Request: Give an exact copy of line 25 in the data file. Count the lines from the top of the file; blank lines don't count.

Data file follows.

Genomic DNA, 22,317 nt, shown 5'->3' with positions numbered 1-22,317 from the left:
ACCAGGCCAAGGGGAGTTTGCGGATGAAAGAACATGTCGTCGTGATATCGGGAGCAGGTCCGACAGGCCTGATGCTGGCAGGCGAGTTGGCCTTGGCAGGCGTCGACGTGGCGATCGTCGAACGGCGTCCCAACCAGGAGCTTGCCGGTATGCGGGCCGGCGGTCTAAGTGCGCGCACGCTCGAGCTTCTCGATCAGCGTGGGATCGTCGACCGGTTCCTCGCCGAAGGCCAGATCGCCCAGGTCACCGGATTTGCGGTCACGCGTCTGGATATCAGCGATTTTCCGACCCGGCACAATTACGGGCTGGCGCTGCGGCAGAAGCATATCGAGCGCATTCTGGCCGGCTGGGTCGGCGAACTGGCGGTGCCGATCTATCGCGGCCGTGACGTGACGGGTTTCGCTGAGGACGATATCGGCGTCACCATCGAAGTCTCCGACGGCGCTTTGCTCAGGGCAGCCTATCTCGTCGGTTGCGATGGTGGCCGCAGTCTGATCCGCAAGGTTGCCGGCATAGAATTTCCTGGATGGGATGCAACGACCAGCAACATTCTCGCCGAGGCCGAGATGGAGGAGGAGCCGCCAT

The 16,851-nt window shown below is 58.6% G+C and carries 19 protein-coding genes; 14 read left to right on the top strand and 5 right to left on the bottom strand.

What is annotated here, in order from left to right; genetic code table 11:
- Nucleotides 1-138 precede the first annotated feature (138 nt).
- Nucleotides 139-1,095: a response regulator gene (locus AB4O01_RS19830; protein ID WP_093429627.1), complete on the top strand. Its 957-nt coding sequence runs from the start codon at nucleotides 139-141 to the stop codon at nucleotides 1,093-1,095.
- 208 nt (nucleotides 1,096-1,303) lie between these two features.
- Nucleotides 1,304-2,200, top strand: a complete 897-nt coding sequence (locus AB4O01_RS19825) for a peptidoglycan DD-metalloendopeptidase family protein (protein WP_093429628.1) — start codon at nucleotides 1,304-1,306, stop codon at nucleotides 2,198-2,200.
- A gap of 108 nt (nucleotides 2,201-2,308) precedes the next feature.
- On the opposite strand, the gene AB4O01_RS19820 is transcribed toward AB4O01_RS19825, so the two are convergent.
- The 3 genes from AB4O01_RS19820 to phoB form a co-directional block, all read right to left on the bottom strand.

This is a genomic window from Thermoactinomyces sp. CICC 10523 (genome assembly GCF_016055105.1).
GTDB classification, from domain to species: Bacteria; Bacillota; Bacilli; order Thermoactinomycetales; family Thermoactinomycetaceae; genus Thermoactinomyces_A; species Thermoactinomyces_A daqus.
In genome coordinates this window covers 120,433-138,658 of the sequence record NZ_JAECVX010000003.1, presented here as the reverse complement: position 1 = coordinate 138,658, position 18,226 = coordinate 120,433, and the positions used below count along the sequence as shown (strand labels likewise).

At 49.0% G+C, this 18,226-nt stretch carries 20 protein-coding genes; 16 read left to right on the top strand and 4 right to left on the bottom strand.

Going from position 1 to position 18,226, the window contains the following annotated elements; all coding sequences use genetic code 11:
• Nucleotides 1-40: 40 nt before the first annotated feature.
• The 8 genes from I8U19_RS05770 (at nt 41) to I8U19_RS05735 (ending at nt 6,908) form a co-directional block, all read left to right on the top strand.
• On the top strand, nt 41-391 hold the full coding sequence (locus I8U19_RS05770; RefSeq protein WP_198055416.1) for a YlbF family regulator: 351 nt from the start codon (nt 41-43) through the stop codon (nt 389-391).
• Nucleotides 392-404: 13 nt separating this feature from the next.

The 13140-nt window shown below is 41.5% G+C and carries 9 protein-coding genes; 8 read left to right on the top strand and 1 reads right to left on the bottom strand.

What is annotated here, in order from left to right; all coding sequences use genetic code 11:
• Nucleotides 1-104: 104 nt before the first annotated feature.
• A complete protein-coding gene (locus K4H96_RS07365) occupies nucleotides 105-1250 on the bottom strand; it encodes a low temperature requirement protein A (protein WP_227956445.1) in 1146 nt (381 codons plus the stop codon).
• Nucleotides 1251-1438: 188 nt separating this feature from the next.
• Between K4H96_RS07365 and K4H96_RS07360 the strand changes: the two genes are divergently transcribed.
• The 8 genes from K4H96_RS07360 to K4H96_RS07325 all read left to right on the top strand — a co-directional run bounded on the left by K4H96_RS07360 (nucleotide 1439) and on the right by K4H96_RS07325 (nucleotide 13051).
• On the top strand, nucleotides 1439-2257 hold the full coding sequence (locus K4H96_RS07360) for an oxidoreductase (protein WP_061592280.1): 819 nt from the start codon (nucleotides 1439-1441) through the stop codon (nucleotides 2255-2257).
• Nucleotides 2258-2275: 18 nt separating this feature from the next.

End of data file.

• Nucleotides 1251-1438: 188 nt separating this feature from the next.